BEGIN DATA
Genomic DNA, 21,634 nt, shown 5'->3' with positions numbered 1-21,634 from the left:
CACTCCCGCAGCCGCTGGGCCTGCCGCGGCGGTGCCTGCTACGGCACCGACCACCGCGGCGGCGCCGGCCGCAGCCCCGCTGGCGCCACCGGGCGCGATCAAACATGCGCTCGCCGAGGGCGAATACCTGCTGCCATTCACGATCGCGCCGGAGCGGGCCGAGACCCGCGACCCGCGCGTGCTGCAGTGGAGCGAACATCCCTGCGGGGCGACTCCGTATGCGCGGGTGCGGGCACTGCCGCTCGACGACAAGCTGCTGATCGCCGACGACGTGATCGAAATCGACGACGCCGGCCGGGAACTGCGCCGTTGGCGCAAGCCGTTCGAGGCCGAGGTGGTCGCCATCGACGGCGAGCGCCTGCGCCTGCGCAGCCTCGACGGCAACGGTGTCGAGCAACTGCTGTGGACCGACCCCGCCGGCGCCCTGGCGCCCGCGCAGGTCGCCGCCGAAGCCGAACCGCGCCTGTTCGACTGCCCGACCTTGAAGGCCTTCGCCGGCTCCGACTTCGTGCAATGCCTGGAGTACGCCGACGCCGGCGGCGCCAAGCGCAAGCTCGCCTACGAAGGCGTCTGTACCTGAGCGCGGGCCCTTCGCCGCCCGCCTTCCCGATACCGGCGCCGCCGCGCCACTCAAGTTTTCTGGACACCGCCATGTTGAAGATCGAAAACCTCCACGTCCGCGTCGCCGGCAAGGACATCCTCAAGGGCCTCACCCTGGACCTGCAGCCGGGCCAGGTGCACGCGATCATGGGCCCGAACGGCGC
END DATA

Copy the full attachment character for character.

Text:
Genomic DNA, 21,634 nt, shown 5'->3' with positions numbered 1-21,634 from the left:
CACTCCCGCAGCCGCTGGGCCTGCCGCGGCGGTGCCTGCTACGGCACCGACCACCGCGGCGGCGCCGGCCGCAGCCCCGCTGGCGCCACCGGGCGCGATCAAACATGCGCTCGCCGAGGGCGAATACCTGCTGCCATTCACGATCGCGCCGGAGCGGGCCGAGACCCGCGACCCGCGCGTGCTGCAGTGGAGCGAACATCCCTGCGGGGCGACTCCGTATGCGCGGGTGCGGGCACTGCCGCTCGACGACAAGCTGCTGATCGCCGACGACGTGATCGAAATCGACGACGCCGGCCGGGAACTGCGCCGTTGGCGCAAGCCGTTCGAGGCCGAGGTGGTCGCCATCGACGGCGAGCGCCTGCGCCTGCGCAGCCTCGACGGCAACGGTGTCGAGCAACTGCTGTGGACCGACCCCGCCGGCGCCCTGGCGCCCGCGCAGGTCGCCGCCGAAGCCGAACCGCGCCTGTTCGACTGCCCGACCTTGAAGGCCTTCGCCGGCTCCGACTTCGTGCAATGCCTGGAGTACGCCGACGCCGGCGGCGCCAAGCGCAAGCTCGCCTACGAAGGCGTCTGTACCTGAGCGCGGGCCCTTCGCCGCCCGCCTTCCCGATACCGGCGCCGCCGCGCCACTCAAGTTTTCTGGACACCGCCATGTTGAAGATCGAAAACCTCCACGTCCGCGTCGCCGGCAAGGACATCCTCAAGGGCCTCACCCTGGACCTGCAGCCGGGCCAGGTGCACGCGATCATGGGCCCGAACGGCGC